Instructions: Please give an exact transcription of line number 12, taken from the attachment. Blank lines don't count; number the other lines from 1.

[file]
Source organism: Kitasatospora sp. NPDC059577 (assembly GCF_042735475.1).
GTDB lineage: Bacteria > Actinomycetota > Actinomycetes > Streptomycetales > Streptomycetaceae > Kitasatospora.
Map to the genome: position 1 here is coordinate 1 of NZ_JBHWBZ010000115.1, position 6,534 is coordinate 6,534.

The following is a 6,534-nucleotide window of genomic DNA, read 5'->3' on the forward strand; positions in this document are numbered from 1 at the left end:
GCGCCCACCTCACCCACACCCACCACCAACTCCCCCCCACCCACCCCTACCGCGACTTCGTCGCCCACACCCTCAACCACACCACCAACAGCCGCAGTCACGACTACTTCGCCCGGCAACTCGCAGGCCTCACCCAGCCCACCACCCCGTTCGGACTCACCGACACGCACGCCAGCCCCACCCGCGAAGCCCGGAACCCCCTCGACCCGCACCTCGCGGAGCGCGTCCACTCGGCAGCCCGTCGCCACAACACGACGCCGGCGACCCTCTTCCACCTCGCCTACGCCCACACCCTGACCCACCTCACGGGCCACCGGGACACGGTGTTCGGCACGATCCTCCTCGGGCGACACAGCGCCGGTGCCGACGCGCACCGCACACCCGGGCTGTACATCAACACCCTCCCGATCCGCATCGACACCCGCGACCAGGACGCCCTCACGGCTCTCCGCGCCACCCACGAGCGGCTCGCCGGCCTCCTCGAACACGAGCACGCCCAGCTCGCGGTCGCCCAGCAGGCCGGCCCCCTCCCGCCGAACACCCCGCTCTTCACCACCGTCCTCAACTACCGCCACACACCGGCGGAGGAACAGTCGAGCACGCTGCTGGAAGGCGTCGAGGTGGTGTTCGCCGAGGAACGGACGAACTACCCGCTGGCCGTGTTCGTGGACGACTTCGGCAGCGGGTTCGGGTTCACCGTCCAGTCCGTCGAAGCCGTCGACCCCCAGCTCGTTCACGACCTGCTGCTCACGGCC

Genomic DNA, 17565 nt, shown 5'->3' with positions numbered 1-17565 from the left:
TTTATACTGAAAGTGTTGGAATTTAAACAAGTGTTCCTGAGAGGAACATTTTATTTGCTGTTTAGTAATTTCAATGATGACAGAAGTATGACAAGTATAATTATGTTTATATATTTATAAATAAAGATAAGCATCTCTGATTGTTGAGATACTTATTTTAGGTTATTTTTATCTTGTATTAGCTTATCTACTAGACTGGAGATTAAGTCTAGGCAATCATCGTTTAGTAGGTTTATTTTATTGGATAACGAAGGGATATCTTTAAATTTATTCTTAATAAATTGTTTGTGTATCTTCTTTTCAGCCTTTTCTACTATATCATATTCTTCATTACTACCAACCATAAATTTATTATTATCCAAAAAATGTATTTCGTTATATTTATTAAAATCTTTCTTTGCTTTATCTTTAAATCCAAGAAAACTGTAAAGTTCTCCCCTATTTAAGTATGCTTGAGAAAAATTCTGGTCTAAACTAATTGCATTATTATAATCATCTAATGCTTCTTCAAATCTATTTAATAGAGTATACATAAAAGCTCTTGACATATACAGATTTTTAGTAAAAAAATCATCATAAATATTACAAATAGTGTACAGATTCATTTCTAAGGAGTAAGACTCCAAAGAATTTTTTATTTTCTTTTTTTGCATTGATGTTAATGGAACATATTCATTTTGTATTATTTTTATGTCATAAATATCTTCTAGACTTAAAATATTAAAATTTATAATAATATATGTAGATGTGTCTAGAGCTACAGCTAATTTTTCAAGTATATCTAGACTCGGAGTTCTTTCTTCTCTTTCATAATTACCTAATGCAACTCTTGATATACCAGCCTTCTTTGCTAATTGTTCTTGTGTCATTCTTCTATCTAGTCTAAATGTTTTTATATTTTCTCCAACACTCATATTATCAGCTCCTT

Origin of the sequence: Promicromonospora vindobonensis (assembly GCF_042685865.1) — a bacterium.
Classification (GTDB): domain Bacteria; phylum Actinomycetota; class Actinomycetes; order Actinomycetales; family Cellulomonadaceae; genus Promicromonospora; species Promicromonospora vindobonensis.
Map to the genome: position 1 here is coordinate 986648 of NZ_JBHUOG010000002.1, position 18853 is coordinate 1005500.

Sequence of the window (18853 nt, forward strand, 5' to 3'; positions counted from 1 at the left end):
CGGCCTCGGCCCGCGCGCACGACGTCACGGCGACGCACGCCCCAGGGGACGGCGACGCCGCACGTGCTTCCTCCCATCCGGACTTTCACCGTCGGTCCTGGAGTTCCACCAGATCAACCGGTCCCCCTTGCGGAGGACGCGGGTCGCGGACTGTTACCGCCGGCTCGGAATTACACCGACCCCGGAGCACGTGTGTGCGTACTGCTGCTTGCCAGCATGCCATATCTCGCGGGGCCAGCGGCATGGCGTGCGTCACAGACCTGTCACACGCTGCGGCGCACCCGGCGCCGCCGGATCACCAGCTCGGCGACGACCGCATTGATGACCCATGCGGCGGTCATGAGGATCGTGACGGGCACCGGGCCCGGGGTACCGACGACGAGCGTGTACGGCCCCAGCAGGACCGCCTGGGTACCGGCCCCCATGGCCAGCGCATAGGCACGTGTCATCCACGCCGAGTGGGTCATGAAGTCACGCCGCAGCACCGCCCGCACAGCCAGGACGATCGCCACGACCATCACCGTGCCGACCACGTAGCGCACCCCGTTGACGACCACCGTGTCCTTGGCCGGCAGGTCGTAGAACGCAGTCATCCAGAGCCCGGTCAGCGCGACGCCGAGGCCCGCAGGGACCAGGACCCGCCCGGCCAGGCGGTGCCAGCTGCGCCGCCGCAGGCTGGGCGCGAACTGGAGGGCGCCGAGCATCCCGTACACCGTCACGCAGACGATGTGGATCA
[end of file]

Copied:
CGGCCTCGGCCCGCGCGCACGACGTCACGGCGACGCACGCCCCAGGGGACGGCGACGCCGCACGTGCTTCCTCCCATCCGGACTTTCACCGTCGGTCCTGGAGTTCCACCAGATCAACCGGTCCCCCTTGCGGAGGACGCGGGTCGCGGACTGTTACCGCCGGCTCGGAATTACACCGACCCCGGAGCACGTGTGTGCGTACTGCTGCTTGCCAGCATGCCATATCTCGCGGGGCCAGCGGCATGGCGTGCGTCACAGACCTGTCACACGCTGCGGCGCACCCGGCGCCGCCGGATCACCAGCTCGGCGACGACCGCATTGATGACCCATGCGGCGGTCATGAGGATCGTGACGGGCACCGGGCCCGGGGTACCGACGACGAGCGTGTACGGCCCCAGCAGGACCGCCTGGGTACCGGCCCCCATGGCCAGCGCATAGGCACGTGTCATCCACGCCGAGTGGGTCATGAAGTCACGCCGCAGCACCGCCCGCACAGCCAGGACGATCGCCACGACCATCACCGTGCCGACCACGTAGCGCACCCCGTTGACGACCACCGTGTCCTTGGCCGGCAGGTCGTAGAACGCAGTCATCCAGAGCCCGGTCAGCGCGACGCCGAGGCCCGCAGGGACCAGGACCCGCCCGGCCAGGCGGTGCCAGCTGCGCCGCCGCAGGCTGGGCGCGAACTGGAGGGCGCCGAGCATCCCGTACACCGTCACGCAGACGATGTGGATCA